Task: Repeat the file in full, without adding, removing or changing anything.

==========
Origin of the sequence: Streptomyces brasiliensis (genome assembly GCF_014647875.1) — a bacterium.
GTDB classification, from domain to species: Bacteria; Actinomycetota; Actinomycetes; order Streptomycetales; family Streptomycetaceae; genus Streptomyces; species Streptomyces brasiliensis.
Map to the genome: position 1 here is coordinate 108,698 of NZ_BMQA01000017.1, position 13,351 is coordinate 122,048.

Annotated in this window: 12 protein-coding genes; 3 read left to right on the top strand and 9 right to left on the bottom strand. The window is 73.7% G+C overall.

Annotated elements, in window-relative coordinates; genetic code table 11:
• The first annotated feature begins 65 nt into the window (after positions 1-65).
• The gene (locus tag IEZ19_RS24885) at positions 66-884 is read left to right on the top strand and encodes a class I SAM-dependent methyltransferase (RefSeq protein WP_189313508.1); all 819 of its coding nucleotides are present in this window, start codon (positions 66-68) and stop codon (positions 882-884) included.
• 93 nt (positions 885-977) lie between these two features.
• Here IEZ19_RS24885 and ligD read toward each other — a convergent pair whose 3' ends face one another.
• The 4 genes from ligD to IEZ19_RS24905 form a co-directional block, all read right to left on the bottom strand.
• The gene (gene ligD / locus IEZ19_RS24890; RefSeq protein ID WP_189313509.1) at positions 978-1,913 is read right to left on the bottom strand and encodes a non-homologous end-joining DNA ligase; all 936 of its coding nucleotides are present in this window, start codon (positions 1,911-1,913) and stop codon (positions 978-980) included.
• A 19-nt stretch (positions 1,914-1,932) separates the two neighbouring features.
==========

Origin of the sequence: Streptomyces brasiliensis (genome assembly GCF_014647875.1) — a bacterium.
GTDB classification, from domain to species: Bacteria; Actinomycetota; Actinomycetes; order Streptomycetales; family Streptomycetaceae; genus Streptomyces; species Streptomyces brasiliensis.
Map to the genome: position 1 here is coordinate 108,698 of NZ_BMQA01000017.1, position 13,351 is coordinate 122,048.

Annotated in this window: 12 protein-coding genes; 3 read left to right on the top strand and 9 right to left on the bottom strand. The window is 73.7% G+C overall.

Annotated elements, in window-relative coordinates; genetic code table 11:
• The first annotated feature begins 65 nt into the window (after positions 1-65).
• The gene (locus tag IEZ19_RS24885) at positions 66-884 is read left to right on the top strand and encodes a class I SAM-dependent methyltransferase (RefSeq protein WP_189313508.1); all 819 of its coding nucleotides are present in this window, start codon (positions 66-68) and stop codon (positions 882-884) included.
• 93 nt (positions 885-977) lie between these two features.
• Here IEZ19_RS24885 and ligD read toward each other — a convergent pair whose 3' ends face one another.
• The 4 genes from ligD to IEZ19_RS24905 form a co-directional block, all read right to left on the bottom strand.
• The gene (gene ligD / locus IEZ19_RS24890; RefSeq protein ID WP_189313509.1) at positions 978-1,913 is read right to left on the bottom strand and encodes a non-homologous end-joining DNA ligase; all 936 of its coding nucleotides are present in this window, start codon (positions 1,911-1,913) and stop codon (positions 978-980) included.
• A 19-nt stretch (positions 1,914-1,932) separates the two neighbouring features.